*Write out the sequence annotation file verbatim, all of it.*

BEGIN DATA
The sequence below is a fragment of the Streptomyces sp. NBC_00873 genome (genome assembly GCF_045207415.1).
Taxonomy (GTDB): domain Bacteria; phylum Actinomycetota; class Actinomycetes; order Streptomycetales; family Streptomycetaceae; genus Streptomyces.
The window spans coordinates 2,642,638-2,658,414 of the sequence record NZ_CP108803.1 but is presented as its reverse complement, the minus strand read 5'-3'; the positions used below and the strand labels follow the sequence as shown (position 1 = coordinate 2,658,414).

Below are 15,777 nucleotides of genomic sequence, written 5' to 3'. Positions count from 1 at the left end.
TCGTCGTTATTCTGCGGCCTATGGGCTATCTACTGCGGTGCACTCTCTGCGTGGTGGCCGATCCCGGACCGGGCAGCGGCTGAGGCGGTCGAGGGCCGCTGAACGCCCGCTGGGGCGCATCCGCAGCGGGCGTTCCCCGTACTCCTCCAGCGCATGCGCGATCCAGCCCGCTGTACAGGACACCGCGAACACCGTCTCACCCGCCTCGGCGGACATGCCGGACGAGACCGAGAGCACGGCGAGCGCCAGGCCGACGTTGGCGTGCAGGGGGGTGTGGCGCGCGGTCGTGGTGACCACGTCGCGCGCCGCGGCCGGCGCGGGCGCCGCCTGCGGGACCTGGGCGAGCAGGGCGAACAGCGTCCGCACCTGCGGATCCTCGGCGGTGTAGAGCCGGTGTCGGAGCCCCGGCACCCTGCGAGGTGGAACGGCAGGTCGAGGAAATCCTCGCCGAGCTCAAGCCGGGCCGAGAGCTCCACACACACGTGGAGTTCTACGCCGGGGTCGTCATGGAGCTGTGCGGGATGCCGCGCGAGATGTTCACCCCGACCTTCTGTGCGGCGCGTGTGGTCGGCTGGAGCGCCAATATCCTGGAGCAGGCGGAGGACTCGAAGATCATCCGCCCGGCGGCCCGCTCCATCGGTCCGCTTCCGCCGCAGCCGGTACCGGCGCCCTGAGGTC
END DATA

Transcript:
The sequence below is a fragment of the Streptomyces sp. NBC_00873 genome (genome assembly GCF_045207415.1).
Taxonomy (GTDB): domain Bacteria; phylum Actinomycetota; class Actinomycetes; order Streptomycetales; family Streptomycetaceae; genus Streptomyces.
The window spans coordinates 2,642,638-2,658,414 of the sequence record NZ_CP108803.1 but is presented as its reverse complement, the minus strand read 5'-3'; the positions used below and the strand labels follow the sequence as shown (position 1 = coordinate 2,658,414).

Below are 15,777 nucleotides of genomic sequence, written 5' to 3'. Positions count from 1 at the left end.
TCGTCGTTATTCTGCGGCCTATGGGCTATCTACTGCGGTGCACTCTCTGCGTGGTGGCCGATCCCGGACCGGGCAGCGGCTGAGGCGGTCGAGGGCCGCTGAACGCCCGCTGGGGCGCATCCGCAGCGGGCGTTCCCCGTACTCCTCCAGCGCATGCGCGATCCAGCCCGCTGTACAGGACACCGCGAACACCGTCTCACCCGCCTCGGCGGACATGCCGGACGAGACCGAGAGCACGGCGAGCGCCAGGCCGACGTTGGCGTGCAGGGGGGTGTGGCGCGCGGTCGTGGTGACCACGTCGCGCGCCGCGGCCGGCGCGGGCGCCGCCTGCGGGACCTGGGCGAGCAGGGCGAACAGCGTCCGCACCTGCGGATCCTCGGCGGTGTAGAGCCGGTGTCGGAGCCCCGGCACCCTGCGAGGTGGAACGGCAGGTCGAGGAAATCCTCGCCGAGCTCAAGCCGGGCCGAGAGCTCCACACACACGTGGAGTTCTACGCCGGGGTCGTCATGGAGCTGTGCGGGATGCCGCGCGAGATGTTCACCCCGACCTTCTGTGCGGCGCGTGTGGTCGGCTGGAGCGCCAATATCCTGGAGCAGGCGGAGGACTCGAAGATCATCCGCCCGGCGGCCCGCTCCATCGGTCCGCTTCCGCCGCAGCCGGTACCGGCGCCCTGAGGTC